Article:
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My Experiences With Chronic Pain and the ‘War on Opiates’

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Editor's Note

If you or a loved one is affected by addiction, the following post could be triggering. You can contact SAMHSA’s hotline at 1-800-662-4357.

Talking about my past with addiction is a long story that can be uncomfortable to talk about, but sharing experiences can help to help rip down the huge stigma that surrounds anyone who has chronic pain. We reach a point in our journey where we get labeled by the doctors who originally prescribed us the exact medication we take and then vilified for later on when the pain isn’t getting better, but it spreads and continues to get worse. For a while now, there’s been so much conversation about “the war on opiates,” yet the whole story isn’t being shared. The only way to bring more awareness is to open up as much dialogue as we can. I can’t speak for anyone else’s experience, but I can speak about my own.

I’m an anomaly as someone with chronic pain; I have been addicted to opiates in the past. It took me years to unlearn loving the feeling of drugs, and I now can take my medication without fearing I’ll fall back into my past addiction. But the majority of the people I’ve known and met have never had the same problems as me.

I have talked to people who have been on opiates for decades and never taken more than their prescribed dosages. But if you’ve never experienced pain, it’s so easy to point fingers and say that people like me who have been addicted/are addicted take up the majority. If you take anything from this, know that if you think that way, you need to speak to more people and open your eyes to the community of people with chronic illnesses. Having that mindset is similar to when society said marijuana is a gateway drug. We now know that this is untrue.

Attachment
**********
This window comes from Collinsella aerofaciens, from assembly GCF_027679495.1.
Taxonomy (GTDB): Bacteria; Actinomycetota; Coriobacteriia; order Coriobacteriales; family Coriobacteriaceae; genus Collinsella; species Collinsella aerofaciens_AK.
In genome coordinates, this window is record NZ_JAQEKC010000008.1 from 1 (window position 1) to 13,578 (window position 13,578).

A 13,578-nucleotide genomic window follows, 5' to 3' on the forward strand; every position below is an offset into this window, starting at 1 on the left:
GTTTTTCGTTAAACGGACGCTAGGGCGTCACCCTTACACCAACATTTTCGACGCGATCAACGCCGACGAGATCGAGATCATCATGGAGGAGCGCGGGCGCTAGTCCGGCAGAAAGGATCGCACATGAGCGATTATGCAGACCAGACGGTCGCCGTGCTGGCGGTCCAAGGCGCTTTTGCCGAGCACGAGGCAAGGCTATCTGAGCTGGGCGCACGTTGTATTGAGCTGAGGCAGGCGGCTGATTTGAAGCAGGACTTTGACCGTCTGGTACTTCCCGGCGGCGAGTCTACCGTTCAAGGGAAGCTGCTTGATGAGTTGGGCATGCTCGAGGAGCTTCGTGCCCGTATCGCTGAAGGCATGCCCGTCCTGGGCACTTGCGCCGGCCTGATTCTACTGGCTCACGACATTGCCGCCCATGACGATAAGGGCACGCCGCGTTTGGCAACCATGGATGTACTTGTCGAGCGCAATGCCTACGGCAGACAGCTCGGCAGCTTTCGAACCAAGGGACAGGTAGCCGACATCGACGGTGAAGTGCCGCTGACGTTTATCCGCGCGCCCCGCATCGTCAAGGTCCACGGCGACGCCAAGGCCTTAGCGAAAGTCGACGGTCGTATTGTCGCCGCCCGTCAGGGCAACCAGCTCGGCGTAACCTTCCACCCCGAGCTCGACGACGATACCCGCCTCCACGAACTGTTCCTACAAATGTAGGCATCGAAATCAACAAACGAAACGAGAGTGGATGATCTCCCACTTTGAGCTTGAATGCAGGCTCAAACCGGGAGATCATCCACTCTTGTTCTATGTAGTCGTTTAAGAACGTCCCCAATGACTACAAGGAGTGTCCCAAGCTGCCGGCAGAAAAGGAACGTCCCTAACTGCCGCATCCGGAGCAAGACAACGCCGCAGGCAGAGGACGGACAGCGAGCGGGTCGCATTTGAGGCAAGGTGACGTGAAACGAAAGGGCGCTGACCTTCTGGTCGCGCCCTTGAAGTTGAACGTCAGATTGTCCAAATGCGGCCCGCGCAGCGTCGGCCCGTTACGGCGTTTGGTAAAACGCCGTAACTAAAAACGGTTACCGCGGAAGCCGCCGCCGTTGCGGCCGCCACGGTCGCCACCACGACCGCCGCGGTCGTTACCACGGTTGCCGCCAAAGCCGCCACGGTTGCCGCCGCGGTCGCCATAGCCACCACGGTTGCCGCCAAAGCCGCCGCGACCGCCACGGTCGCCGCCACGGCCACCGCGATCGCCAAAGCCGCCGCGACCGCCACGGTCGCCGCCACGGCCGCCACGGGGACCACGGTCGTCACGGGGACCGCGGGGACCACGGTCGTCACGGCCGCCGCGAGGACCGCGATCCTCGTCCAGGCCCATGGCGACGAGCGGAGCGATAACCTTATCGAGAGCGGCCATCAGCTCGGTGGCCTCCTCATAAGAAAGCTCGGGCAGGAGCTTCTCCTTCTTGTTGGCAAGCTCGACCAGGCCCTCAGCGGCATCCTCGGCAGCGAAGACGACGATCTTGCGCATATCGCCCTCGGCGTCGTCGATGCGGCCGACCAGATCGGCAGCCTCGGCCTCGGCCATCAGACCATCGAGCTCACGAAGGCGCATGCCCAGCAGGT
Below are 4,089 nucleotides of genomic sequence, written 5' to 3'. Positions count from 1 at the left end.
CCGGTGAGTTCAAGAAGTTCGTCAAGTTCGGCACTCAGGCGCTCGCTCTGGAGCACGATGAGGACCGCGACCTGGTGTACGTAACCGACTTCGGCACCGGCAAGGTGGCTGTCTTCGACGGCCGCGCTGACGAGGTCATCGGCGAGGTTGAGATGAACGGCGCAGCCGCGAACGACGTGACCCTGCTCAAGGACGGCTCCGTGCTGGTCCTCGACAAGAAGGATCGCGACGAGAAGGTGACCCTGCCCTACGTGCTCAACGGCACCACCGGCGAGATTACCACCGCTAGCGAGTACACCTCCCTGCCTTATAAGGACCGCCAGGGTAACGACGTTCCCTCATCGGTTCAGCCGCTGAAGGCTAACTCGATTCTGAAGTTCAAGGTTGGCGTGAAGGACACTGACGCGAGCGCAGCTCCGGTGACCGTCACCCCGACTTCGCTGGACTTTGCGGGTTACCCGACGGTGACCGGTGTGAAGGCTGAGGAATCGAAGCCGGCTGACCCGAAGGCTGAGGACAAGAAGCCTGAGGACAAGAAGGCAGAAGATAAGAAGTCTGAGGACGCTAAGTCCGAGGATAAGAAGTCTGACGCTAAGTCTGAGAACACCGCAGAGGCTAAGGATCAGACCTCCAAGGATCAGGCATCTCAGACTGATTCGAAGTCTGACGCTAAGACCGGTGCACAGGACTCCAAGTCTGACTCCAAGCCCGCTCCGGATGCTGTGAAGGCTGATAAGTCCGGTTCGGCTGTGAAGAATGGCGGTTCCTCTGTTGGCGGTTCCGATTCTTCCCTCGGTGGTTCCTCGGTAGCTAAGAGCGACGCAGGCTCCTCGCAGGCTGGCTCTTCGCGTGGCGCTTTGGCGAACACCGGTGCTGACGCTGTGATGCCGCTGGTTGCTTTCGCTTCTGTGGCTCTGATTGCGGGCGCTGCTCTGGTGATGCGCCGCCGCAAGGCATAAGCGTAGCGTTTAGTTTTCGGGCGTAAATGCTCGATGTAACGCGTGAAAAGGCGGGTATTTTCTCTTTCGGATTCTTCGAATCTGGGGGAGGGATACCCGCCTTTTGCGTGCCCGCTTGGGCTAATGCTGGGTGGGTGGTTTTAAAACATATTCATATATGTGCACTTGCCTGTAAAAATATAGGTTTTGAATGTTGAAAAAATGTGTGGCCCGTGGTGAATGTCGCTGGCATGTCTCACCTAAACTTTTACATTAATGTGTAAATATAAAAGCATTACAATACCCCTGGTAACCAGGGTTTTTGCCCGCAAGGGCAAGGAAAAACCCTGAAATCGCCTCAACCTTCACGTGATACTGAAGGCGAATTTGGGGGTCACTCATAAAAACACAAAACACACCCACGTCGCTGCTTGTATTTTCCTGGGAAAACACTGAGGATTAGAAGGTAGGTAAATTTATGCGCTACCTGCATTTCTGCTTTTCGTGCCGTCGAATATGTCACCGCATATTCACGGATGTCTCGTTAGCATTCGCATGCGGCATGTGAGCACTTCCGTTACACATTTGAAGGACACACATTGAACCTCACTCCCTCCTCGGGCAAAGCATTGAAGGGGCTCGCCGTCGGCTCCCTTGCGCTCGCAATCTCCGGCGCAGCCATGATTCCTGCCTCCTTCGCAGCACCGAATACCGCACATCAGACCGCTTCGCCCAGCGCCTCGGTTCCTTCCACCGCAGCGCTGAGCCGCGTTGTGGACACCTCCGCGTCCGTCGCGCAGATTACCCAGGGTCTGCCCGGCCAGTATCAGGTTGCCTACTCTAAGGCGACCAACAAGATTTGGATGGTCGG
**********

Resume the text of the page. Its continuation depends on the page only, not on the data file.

There is always a reason people end up addicted to something, and it’s not always drugs and/or alcohol. You can be addicted to gambling, sex, food, gaming, self harm or social media, for example. If you are addicted to one thing, there’s a chance you can become addicted to another. Addiction isn’t funny; it isn’t something we should judge people for their behavior and take the time to consider why they turned to whatever their “drug of choice” is. Addiction and trauma are so intertwined; thankfully, this link is slowly being talked about. We need to treat the trauma, which then it turns helps that individual not to feel the need to turn to whatever is helping them hide from the pain.

For me, it began young. I have shared before that I was molested as a child, but unfortunately that wasn’t the beginning of the pain I went through. I was 5 years old the first time something had happened to me and that was the start of me thinking I was useless. When bad things happen to you when you are so little, it makes you think that being treated terribly is normal and you think that behavior is all you deserve. The more it happens, the more you crave any way possible to run away from yourself, but most importantly, you just want to feel in control somehow.

I’m not proud of some of the decisions I made when I was younger when it came to drugs, alcohol and the really dangerous situations I put myself into. But my brain was only just developing and I was being heavily influenced by my older sister who taught me a lot of things that I shouldn’t have known as a child. I began experimenting with drugs and alcohol at 10 years old to cover the pain. It was very sporadic for years, until I dropped out of school at 15, began working full time and met a few people that were very bad for me. They led me down a path of self destruction. I can’t blame them though; I made the choice to say “yes.” I know now that they were also in similar situations to me and running from a lot of emotional pain.

I’ve learned as I’ve gotten older that a lot of people who have similar experiences can become drawn to each other a lot easier than people who are very different to us. Everyone in my life who I care about struggles with something that they feel has damaged them, and we all found different  ways to deal with the aftermath of the war inside of us.

Everything I went through eventually let me to Narcotics Anonymous. Walking into my first NA meeting was anxiety inducing, but it was also eye opening. I was surrounded by an entire room of people who had used their drug(s) of choice to mask their pain, but we had all been led to the same place to be together and support one another. There was no shame in the rooms. I was so hesitant to share the court process I was going through at the time, and especially my abuse, but I met an incredible man, who is now my best friend.